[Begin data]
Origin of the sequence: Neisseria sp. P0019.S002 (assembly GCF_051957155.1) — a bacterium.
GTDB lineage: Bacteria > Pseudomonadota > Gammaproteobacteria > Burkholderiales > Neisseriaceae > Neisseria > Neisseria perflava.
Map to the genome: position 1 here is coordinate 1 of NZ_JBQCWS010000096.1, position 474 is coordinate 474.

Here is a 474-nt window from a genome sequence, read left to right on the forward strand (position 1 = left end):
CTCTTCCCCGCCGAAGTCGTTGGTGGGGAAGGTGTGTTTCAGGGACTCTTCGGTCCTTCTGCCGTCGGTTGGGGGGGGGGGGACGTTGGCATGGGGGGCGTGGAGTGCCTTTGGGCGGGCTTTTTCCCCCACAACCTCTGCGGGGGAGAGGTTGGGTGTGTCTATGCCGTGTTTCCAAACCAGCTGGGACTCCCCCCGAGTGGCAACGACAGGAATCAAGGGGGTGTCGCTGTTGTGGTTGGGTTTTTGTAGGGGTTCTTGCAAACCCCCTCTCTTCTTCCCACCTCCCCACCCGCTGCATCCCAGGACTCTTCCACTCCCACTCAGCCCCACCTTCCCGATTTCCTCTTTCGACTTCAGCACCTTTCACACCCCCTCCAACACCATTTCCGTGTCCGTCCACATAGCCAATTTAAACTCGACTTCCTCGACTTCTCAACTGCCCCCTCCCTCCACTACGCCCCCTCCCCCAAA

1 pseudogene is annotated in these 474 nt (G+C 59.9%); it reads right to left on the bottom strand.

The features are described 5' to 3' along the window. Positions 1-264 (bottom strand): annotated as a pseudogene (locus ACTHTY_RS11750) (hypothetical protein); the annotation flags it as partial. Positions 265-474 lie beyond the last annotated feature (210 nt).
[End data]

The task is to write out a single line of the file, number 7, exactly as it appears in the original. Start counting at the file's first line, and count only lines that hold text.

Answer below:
The features are described 5' to 3' along the window. Positions 1-264 (bottom strand): annotated as a pseudogene (locus ACTHTY_RS11750) (hypothetical protein); the annotation flags it as partial. Positions 265-474 lie beyond the last annotated feature (210 nt).